@marsch You should try living with the opposite problem. We got married to a very primitive set of in-house tools that worked really well for us, across a lot of product lines and allowed us to support a common OS for several different products build on several different hardware platforms. The problem was, we needed to evolve and our in-house tools weren't all that well developed for evolution themselves. We ended up re-writing the OS for a new set of platforms using off-the-shelf tools...development environment and build chain. The problem is...we still have to maintain our legacy systems because the products themselves are still in use and warranted. Nobody wants to work with the old legacy tools because they are more primitive.
Truchard will be presented the award at the 2014 Golden Mousetrap Awards ceremony during the co-located events Pacific Design & Manufacturing, MD&M West, WestPack, PLASTEC West, Electronics West, ATX West, and AeroCon.
In a bid to boost the viability of lithium-based electric car batteries, a team at Lawrence Berkeley National Laboratory has developed a chemistry that could possibly double an EV’s driving range while cutting its battery cost in half.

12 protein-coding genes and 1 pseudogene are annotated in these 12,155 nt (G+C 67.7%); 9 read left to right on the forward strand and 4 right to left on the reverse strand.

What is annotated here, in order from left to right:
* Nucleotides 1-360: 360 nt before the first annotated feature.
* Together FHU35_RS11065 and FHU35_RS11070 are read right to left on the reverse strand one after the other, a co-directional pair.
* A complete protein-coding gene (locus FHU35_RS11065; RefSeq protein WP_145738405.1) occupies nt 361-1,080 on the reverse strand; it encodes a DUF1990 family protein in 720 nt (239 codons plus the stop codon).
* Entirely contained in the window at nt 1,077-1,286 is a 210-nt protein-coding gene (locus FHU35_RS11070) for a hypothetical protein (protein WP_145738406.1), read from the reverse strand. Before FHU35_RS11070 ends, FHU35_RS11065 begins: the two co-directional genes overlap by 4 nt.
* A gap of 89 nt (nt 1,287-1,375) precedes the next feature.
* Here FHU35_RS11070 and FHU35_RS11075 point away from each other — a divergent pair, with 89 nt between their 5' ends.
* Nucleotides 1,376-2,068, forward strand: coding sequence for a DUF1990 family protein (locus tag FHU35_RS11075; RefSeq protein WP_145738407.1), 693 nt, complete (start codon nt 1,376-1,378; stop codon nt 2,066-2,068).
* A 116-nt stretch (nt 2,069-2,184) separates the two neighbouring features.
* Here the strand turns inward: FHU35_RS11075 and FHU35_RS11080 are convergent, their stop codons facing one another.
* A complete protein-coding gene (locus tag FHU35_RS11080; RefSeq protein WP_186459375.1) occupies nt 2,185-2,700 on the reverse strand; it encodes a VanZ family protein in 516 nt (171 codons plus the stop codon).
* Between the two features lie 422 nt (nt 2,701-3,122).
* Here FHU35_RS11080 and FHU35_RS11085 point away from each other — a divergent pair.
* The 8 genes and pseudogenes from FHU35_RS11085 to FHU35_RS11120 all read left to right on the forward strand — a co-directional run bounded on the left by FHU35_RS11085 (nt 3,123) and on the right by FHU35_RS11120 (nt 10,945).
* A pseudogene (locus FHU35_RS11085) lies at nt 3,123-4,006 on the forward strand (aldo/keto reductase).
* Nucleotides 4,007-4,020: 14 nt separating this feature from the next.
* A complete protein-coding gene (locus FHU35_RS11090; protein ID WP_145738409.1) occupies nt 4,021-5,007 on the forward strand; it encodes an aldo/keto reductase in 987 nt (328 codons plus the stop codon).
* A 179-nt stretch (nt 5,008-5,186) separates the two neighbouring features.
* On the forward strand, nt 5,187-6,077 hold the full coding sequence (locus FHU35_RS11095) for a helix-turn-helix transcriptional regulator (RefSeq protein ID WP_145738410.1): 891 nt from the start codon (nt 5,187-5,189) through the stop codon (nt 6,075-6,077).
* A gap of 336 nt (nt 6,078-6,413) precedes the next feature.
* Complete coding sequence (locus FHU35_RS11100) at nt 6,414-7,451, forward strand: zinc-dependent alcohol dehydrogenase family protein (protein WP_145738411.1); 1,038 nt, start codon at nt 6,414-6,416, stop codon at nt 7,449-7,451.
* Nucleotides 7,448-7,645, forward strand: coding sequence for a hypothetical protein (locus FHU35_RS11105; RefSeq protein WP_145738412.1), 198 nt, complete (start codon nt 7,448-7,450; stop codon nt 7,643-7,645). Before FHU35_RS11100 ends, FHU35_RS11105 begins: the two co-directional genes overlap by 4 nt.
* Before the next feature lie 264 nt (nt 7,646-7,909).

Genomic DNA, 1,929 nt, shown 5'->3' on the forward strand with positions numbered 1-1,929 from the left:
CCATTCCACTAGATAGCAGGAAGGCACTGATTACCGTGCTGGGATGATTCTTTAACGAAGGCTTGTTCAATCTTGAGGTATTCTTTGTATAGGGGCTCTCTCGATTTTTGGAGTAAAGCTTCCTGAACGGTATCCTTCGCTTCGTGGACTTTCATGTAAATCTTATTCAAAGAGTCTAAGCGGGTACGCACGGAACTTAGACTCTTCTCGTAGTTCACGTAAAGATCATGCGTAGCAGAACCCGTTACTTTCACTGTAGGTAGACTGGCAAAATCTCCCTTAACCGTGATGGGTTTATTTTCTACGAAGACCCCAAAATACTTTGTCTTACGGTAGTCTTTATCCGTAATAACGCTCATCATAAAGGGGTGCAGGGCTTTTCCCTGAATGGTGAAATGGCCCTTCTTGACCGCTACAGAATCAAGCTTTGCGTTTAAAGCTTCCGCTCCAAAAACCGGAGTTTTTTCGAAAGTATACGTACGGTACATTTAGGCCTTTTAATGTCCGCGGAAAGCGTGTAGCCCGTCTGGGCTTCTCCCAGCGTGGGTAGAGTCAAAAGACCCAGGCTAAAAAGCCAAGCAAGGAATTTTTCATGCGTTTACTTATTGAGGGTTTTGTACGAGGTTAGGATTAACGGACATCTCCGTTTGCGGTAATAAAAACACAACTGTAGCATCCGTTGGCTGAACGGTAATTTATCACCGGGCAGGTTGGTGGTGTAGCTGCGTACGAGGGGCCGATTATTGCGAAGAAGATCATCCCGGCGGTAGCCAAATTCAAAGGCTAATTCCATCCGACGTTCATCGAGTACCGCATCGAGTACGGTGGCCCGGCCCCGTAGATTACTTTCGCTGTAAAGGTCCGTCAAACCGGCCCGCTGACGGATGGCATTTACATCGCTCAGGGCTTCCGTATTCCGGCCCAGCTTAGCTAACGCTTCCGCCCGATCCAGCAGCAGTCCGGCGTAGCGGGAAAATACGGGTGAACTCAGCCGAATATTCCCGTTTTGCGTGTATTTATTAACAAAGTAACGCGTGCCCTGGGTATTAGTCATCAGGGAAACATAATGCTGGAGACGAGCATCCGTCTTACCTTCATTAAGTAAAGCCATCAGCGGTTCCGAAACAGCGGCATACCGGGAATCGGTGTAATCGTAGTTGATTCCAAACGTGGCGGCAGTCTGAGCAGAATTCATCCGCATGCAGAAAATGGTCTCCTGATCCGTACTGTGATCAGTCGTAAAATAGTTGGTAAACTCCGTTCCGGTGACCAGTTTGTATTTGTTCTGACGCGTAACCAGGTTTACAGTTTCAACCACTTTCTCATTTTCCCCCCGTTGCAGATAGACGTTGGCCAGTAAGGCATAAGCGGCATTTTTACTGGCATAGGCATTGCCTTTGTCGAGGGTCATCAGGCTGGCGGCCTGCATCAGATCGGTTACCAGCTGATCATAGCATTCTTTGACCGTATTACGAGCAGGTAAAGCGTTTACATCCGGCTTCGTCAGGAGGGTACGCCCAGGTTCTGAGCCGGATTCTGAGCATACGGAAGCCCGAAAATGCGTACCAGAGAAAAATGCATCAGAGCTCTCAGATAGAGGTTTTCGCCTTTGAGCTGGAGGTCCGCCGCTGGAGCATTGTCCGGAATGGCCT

For industrial control applications, or even a simple assembly line, that machine can go almost 24/7 without a break. But what happens when the task is a little more complex? That’s where the “smart” machine would come in. The smart machine is one that has some simple (or complex in some cases) processing capability to be able to adapt to changing conditions. Such machines are suited for a host of applications, including automotive, aerospace, defense, medical, computers and electronics, telecommunications, consumer goods, and so on. This discussion will examine what’s possible with smart machines, and what tradeoffs need to be made to implement such a solution.